"I think the voters of Kentucky are smarter than that, and those folks aren't on the ballot down here," said Daniel Logsdon, Kentucky Democratic Party Chairman.  Yet, Logsdon insisted that "most of the country is with the Democrats as far as the issues go."

"He's not running on some national Democratic agenda," said former Kentucky governor Paul Patton, Conway's former boss, "Kentucky Democrats don't just line up with national Democrats.  We're independent and have our views.  Jack does.  I do."

Patton predicts "a competitive race."

The speeches were delivered in a pavilion that seats about 300 people.  Ceiling fans and portable air conditioners took the edge off the sweltering 90 degree temperatures.

"Lord, may our words be gracious and tender today," said Bishop William Medley before delivering an opening prayer, " for tomorrow we may have to eat them."

The program stayed tame for about four minutes as Governor Steve Beshear touted his own accomplishments.  Then, he delivered the red meat, launching an attack on Republican Rand Paul.

"Nobody really knew where this guy stood until the primary was over," Beshear said gesturing toward Paul, "and then he escaped his handlers about three times.  And when he did, he actually told the people of Kentucky where he stood on some issues. and it scared the beliving...... out of us all."

Beshear watched his words and all of the speakers honored the profanity ban put into place after Conway's "I'm one tough son of a bitch" comment at last year's Fancy Farm.  It is a memory Conway is anxious to erase, saying after the speech "that is so 2009."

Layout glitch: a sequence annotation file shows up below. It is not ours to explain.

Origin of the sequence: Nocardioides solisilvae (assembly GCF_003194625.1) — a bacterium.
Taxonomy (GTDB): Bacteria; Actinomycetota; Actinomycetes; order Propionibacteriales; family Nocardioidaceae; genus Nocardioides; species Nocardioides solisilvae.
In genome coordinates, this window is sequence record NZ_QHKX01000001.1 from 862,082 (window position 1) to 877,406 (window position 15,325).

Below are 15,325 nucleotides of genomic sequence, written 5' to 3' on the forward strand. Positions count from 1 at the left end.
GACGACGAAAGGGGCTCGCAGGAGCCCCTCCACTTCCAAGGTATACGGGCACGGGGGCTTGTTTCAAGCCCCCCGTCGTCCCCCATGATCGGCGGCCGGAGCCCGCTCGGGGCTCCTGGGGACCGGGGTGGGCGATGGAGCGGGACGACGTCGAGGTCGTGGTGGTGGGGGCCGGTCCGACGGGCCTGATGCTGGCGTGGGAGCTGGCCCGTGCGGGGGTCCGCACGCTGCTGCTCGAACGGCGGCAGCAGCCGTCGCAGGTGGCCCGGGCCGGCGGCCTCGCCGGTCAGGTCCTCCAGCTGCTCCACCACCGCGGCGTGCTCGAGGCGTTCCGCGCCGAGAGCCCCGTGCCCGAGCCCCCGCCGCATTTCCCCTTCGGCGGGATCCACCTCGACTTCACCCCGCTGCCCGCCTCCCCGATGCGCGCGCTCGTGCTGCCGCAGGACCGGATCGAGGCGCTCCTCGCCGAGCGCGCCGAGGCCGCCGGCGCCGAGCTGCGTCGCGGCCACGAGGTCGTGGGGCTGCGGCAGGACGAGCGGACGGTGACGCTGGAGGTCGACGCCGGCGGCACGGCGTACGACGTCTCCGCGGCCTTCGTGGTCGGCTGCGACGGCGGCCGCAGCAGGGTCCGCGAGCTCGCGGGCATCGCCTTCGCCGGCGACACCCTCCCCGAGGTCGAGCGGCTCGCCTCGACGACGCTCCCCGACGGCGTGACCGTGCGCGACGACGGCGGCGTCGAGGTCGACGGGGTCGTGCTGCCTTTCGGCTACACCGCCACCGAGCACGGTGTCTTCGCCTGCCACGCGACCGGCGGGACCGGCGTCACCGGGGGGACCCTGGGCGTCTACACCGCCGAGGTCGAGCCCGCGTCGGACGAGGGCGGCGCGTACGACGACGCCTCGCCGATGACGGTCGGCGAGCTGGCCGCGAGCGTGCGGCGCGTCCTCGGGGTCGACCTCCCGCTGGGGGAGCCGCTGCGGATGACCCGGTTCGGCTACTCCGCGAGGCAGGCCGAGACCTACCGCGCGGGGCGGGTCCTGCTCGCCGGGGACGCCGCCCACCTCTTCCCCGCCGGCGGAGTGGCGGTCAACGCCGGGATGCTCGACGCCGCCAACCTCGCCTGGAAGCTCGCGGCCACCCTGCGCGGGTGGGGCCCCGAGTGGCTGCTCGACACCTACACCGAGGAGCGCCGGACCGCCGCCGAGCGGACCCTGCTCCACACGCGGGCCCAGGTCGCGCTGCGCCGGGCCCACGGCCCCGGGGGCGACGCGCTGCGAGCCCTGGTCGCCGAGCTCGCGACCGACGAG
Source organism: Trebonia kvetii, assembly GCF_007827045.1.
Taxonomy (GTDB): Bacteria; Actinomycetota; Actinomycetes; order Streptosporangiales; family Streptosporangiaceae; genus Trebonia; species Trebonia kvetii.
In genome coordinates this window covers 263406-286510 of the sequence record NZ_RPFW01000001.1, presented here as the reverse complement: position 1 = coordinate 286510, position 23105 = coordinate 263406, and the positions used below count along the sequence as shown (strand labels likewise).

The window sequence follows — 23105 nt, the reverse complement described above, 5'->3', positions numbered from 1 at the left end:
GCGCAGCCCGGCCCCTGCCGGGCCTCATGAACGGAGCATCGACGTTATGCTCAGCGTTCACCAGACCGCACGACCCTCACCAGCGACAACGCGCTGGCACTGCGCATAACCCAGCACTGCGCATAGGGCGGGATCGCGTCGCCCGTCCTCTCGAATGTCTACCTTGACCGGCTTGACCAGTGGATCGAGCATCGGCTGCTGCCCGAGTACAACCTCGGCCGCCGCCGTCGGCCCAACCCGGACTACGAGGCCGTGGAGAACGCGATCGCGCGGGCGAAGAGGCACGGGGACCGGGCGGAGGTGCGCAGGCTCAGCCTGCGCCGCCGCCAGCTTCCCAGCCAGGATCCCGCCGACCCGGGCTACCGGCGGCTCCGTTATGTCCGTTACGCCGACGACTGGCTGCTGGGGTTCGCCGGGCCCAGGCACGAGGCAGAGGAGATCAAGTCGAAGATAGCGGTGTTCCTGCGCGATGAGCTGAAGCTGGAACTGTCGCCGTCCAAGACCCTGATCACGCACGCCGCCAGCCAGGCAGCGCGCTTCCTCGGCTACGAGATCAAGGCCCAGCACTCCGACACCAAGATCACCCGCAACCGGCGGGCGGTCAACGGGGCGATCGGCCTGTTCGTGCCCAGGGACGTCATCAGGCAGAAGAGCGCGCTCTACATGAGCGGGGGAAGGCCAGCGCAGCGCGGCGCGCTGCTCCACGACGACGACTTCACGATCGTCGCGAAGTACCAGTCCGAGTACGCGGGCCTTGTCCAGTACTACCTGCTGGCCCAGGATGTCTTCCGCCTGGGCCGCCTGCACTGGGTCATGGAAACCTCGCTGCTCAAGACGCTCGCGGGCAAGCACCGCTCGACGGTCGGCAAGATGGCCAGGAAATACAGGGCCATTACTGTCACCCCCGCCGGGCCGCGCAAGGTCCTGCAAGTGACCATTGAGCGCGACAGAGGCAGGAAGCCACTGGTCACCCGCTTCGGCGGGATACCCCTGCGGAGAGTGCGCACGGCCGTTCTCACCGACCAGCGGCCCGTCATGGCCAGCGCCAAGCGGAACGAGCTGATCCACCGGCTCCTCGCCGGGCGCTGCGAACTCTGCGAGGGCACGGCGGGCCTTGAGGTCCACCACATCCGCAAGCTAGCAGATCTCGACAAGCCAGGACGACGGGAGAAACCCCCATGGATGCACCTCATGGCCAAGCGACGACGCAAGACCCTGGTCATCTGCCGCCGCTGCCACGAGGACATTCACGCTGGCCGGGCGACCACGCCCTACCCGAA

"Normally I detest more regulation," chuckled McConnell in his speech, "but this year, we're on  a seven second delay on Jack Conway's speech."

Paul piled on, saying not only is Conway barred from saying the "seven words you can't say on TV," but "in addition, there are six more words you won't hear Jack say.  President. Obama, Nancy Pelosi, Harry Reid."

Conway used Paul's own words against him as well, making Paul's "accidents happen" remarks after the BP oil spill a chant for his speech.

"What did Rand Paul say to the widows of Kentucky coal miners?  'Accidents happen.' What would Rand Paul say to the thousands of Americans who lost their life savings because of Wall Street's greed? 'accidents happen.'  And what did Mitch McConnell say to the Republican National Committee the morning after the primary?  'accidents happen.'"

Paul's Republican primary Trey Grayson could not help but laugh at the line.  Conway supporters roared.

Paul reverted to more of an academic argument against the tax code and regulations.

"With every new crisis, the left calls for more government," Paul said, "Listen to 'em chant. 'more government, more government, more government.'"

This is an important election," Conway said, "This is an important election.  It's not about me., It's not about a waffling pessimist that just wants to be the prince of cable TV.  It's about the people of Kentucky."

"Rand Paul plays to your fears rather than your hopes," Conway said, "He even rails that in America today we're like the fall of Rome.  Well, you know what?   I say he's wrong.  I say our best days are ahead of us.  And you know what?  I'll quote Bill Clinton.  There's nothing wrong with America that can't be fixed with what's right with America, Ladies and Gentleman."

"I think America's greatest days lie ahead of her," countered Paul "but only if we the citizenry, the beleaguered taxpayer, the working backbone of America join together to take this great country back."